Hughes was highly rated by Sir William Cornelius Van Horne*, who had provided a preface to the Lacombe biography, and she and the railway tycoon had agreed to collaborate on a series of books dealing with the Canadian Pacific Railway. When Van Horne died in September 1915, Hughes was commissioned by Richard Benedict Van Horne to write his father’s biography. Resigning her government position, she returned to Canada and, based in Montreal, spent much of the next few years travelling and collecting material for the biography and preparing a draft copy. However, she had not lessened her commitment to Ireland. In her trips around North America, she made contact with supporters of the Irish separatist movement. The Easter rising against British rule in 1916, and the subsequent execution of its leaders by the British authorities, caused her to increase her involvement in organized efforts for Irish independence. Frequently citing the sacrifice of Canadian soldiers on the battlefields of Europe on behalf of the liberation and rights of small nations, Hughes presented a carefully reasoned case for Irish self-determination in her 1917 monograph Ireland (Kingston, Ont.). Yet, in wartime Canada others viewed her championing of Irish independence as treason towards the British empire.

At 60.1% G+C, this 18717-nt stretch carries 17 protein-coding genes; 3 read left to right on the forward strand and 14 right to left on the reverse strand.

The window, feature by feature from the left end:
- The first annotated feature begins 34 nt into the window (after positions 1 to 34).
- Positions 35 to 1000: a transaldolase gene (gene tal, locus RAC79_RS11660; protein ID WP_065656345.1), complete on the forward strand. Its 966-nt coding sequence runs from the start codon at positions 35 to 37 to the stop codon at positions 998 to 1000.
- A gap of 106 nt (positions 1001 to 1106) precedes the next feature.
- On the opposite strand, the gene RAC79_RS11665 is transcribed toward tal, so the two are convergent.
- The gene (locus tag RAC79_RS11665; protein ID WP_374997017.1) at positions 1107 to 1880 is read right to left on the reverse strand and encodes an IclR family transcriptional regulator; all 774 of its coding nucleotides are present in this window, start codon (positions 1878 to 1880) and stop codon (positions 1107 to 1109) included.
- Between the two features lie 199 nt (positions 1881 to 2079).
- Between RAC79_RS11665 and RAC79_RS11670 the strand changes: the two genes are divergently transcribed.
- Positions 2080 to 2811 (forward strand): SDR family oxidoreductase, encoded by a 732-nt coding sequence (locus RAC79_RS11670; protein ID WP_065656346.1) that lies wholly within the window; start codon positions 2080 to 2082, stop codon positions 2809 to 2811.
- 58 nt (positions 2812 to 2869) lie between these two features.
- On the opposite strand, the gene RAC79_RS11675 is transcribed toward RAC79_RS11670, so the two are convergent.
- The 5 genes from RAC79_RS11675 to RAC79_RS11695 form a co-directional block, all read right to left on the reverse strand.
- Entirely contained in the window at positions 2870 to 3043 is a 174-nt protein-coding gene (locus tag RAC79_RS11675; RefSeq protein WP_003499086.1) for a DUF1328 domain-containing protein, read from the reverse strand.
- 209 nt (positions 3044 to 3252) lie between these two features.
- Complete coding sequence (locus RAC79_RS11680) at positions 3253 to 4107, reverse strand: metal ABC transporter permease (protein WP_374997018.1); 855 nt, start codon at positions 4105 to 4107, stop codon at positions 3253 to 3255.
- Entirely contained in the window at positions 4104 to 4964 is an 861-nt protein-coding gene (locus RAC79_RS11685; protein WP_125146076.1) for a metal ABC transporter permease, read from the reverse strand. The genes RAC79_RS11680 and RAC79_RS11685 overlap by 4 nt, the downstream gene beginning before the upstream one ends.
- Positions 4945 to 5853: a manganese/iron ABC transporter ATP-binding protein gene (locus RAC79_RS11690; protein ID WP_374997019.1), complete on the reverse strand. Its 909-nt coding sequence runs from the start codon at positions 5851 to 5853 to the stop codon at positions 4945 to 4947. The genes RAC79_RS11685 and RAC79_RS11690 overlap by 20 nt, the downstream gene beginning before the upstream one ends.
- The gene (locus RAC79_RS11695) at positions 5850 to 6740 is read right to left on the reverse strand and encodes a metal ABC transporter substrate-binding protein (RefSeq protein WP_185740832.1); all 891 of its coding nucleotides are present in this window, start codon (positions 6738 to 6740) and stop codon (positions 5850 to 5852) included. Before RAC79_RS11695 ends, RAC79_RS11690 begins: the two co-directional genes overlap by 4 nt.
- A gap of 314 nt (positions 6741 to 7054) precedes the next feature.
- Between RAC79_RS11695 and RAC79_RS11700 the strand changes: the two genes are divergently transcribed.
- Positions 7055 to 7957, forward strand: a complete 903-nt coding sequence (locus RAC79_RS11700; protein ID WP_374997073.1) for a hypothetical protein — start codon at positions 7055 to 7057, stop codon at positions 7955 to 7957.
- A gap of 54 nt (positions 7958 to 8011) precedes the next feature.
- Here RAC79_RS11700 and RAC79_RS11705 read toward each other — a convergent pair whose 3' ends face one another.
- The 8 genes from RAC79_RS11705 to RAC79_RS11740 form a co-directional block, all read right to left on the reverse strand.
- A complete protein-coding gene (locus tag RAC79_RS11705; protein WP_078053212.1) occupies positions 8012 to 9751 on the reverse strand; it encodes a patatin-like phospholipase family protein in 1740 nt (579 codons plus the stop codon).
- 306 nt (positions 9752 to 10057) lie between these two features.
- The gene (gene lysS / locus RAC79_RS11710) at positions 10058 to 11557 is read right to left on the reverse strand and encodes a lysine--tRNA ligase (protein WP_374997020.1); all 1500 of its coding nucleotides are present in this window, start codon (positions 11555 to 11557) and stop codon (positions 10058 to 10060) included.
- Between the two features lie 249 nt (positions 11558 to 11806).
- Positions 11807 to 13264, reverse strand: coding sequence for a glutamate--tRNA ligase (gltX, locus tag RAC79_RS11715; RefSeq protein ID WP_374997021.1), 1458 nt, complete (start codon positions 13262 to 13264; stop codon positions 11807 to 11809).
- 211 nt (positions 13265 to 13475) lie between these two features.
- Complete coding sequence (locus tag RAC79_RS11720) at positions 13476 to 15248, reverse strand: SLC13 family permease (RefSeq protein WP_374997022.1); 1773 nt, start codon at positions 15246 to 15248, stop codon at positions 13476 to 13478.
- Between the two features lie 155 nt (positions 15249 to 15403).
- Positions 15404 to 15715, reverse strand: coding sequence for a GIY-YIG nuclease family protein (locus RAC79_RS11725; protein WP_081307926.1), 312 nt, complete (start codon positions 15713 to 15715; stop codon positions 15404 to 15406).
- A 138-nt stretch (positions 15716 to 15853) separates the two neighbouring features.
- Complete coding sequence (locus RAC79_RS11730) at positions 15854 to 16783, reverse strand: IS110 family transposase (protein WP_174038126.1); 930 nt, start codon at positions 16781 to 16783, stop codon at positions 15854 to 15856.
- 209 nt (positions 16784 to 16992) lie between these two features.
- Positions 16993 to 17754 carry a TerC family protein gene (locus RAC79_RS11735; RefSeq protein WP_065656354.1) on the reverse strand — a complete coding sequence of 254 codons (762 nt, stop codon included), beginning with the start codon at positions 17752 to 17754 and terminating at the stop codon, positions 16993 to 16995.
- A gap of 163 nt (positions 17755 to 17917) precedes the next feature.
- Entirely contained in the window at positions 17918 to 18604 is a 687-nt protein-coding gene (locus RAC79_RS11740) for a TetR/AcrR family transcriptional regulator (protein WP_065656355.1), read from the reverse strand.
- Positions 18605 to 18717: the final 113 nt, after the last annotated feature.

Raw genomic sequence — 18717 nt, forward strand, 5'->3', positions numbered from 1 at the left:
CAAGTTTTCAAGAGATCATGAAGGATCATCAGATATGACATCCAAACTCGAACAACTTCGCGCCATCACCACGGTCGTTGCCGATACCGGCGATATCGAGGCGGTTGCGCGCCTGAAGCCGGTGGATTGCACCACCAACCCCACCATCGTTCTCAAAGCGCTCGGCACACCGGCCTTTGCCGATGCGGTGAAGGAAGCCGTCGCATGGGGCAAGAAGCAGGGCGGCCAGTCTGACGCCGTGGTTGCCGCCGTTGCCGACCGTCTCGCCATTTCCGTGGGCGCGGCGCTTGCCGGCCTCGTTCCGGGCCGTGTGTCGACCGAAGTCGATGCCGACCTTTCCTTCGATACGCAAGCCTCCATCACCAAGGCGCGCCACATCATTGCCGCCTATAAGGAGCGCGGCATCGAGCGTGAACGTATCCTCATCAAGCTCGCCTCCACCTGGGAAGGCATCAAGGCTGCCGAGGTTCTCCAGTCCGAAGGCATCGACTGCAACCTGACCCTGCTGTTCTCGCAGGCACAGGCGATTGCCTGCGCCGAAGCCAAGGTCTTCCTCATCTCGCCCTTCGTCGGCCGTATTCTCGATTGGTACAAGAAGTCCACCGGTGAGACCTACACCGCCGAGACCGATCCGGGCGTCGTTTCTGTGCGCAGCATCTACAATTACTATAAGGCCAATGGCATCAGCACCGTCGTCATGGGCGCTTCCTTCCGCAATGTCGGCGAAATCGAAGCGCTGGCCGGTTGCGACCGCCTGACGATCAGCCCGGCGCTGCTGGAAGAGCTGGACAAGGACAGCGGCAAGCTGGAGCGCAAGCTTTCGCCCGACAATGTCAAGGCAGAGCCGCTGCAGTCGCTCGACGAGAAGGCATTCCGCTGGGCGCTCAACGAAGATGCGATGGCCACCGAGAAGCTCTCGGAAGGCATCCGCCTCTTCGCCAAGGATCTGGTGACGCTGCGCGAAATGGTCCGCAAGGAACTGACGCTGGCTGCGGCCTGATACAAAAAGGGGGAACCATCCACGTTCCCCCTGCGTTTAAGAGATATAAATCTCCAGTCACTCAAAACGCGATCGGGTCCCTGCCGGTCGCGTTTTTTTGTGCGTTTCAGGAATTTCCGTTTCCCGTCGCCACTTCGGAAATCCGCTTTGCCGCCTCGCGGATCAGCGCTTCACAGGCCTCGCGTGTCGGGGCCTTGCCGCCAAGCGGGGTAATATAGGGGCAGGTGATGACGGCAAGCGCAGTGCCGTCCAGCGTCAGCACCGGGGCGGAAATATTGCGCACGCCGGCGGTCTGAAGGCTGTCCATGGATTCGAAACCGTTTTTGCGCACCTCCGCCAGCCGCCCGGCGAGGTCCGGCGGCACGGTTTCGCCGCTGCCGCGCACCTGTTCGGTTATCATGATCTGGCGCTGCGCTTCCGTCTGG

Upon presenting a draft of the Van Horne biography to R. B. Van Horne in August 1918, Hughes moved to Washington, D.C., where she established on behalf of the Irish Progressive League an organization to disseminate information and lobby politicians in support of Irish self-determination. With her immense experience as an administrator and valuable knowledge of the political process, she played an important role within the Friends of Irish Freedom, the umbrella organization for pro-Irish groups, in creating the blueprint which gradually transformed amateurish propaganda efforts into a professional publicity campaign.
Hughes spent late 1919 and early 1920 touring the southern states, preparing for the arrival of Eamon de Valera, president of the unilaterally declared “Irish Republic.” A devotee of de Valera, she avoided much of the controversy that would arise between him and the Irish American leaders because she returned to Canada in May 1920 at his apparent request to mobilize Irish Canadian opinion. In conjunction with Robert Lindsay Crawford, an Irish-born journalist and former Orangeman, and under the watchful eye of the Royal Canadian Mounted Police – which reported to Arthur Sifton, now federal secretary of state – Hughes made preparations to launch the Self-Determination for Ireland League of Canada and Newfoundland. In choosing this benign title for the new organization, and in avoiding the use of the loaded terms “Freedom” or “Republic,” the leaders sought to build a broad coalition of Irish Canadians, other ethnic groups, and social reformers.